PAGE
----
What does the thought of Xmas parties bring up in you? Excitement? Or trepidation?
(Embarrassingly) for me, it’s usually the latter. Embarrassing because it’s not the done thing to admit to not want to be social. After all, as children we are taught that to be social is to be happy. And this message is confirmed by a society that actually criminalises the worst forms of ‘anti-social’ behaviour. And yet, if you are an introvert (who favours solitary over group activities as a source of pleasure), the enforced socialising that comes with the annual ‘festive season’ can bring up feelings of fear and dread. And the older I become, the more introvert I realise I am.
I realise that many of my acquaintances will think “say, what??!…Lavinia (the opinionated loud-mouth), an introvert? Pull the other one!” But just because you can be loud as well as outspoken, this doesn’t mean that you are extrovert nor that you behave like that all or even most of the time.
Indeed, I actually crave silence and solitude. Even more now that I have three small children who are super-enthusiastic, super-boisterous and super-excitable. But before then too, I remember my favourite spot at boarding school being the ‘haunted’ loos. Not because it was a nice place to hang out in – it wasn’t (there was never any heating on, it was vaguely smelly and I never fully believed that it might not be a teensy bit haunted after all), but purely because it was the only place in the entire boarding house where I might get some uninterrupted peace and quiet. (A rare thing when you share a room with 13 other, pop music-obsessed, teenage girls).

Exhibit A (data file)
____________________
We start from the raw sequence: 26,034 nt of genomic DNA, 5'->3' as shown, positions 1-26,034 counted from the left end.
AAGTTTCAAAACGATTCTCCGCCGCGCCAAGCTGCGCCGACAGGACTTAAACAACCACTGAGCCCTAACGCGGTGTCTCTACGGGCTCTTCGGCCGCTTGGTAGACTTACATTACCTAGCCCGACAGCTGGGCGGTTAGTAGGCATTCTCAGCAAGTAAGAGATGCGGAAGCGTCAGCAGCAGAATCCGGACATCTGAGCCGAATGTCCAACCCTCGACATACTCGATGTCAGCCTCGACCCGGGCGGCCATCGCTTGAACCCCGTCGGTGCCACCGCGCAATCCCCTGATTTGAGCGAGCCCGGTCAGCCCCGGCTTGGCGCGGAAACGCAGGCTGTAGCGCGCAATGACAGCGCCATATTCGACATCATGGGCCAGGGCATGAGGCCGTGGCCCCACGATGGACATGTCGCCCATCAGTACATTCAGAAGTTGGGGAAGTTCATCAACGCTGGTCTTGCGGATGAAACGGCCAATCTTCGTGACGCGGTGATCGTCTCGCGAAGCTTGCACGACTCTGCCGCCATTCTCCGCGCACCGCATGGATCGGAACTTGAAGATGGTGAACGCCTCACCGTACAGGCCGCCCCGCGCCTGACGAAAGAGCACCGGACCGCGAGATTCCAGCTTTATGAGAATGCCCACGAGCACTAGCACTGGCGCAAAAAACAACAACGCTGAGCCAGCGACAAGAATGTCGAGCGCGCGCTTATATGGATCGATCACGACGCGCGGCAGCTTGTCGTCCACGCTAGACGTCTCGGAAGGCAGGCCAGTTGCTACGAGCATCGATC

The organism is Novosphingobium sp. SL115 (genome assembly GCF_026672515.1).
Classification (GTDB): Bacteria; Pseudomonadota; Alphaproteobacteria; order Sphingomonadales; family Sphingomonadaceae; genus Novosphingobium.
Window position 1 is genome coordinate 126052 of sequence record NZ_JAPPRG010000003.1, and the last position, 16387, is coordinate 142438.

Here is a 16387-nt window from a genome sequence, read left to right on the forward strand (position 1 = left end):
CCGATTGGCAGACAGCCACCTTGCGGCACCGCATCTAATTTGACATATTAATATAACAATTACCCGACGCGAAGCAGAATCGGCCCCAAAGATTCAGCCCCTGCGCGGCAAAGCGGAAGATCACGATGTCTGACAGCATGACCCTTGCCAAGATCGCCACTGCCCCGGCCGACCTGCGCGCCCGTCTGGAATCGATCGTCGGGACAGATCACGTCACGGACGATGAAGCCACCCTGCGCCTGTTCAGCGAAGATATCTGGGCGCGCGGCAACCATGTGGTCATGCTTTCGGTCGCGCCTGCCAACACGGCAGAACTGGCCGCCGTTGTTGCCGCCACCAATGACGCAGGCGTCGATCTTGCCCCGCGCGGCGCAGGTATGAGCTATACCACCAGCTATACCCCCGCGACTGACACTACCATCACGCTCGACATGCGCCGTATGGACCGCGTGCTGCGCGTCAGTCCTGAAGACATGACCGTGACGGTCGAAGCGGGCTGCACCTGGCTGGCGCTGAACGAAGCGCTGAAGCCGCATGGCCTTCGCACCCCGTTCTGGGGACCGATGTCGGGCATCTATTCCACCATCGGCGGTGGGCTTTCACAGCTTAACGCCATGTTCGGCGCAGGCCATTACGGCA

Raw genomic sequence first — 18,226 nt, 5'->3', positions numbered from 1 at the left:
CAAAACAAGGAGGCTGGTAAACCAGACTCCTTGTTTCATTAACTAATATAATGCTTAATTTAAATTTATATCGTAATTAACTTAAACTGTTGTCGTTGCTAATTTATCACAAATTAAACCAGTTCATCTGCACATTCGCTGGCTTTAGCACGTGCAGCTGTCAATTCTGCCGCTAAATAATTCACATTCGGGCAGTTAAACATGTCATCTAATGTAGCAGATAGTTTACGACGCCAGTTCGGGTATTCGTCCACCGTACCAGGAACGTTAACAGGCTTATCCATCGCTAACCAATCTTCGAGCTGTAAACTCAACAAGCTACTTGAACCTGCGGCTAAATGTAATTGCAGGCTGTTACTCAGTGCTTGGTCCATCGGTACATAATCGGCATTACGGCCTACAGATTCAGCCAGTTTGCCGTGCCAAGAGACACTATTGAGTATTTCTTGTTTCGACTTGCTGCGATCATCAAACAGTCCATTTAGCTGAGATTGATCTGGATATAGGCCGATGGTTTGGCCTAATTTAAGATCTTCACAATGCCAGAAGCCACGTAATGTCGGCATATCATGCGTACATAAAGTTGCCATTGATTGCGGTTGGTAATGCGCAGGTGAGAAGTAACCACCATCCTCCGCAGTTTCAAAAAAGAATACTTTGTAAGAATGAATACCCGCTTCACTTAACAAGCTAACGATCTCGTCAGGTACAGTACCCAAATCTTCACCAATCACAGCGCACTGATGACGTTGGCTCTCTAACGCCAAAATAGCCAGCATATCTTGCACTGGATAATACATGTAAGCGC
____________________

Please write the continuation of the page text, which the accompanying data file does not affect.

When I am around others however, I tend to get overexcited. In the past, this was partly because I felt had to ‘perform’ in order to fit in (how wrong I was) but now it’s more because I am literally buoyed up by the energy of others. I thrive off social stimulation! But once this kicks in, I forget everything else and end up draining all of my energy (for that day as well as the week ahead) which can only lead to one thing: a crash.
Because unlike extroverts who not only gain energy from being around other people but also re-charge through being with others (being alone is boring and potentially even draining for them), introverts require down time – alone – in order to feel themselves again. And when any potential down time has already been filled with demanding children who are off school, this makes the extra, alcohol-fuelled, festive shindigs on offer at this time of year, an even greater challenge.
So knowing all this, how often do I actually take it into account and say NO?
The answer is not very often. And if I do, it usually comes with a (lengthy) explanation. Because added to the shame of not really wanting to be social is the guilt of potentially offending someone. And of not being asked again. As though friendship is so precarious that I must always be grateful for being included and must always dutifully accept.
Which is crazy. Because friendship is made of sterner stuff. And if it isn’t, good riddance!
So another challenge I am setting myself in the New Year is to be responsible for myself: to practise guaging whether something is in my best interests. And trying to act in accordance with them. I’m also going to try not to emotionally caretake others through providing them with an ‘adequate’ excuse. No is no. And that’s it. Which doesn’t mean I never want you to invite me to anything ever again – hell no! (My needy side couldn’t take it). But I may not be as reliably present as I once was.
2018 is all about sovereignty: about knowing what is best for you (and me) and acting on it with confidence. Unapologetically. Who else’s in?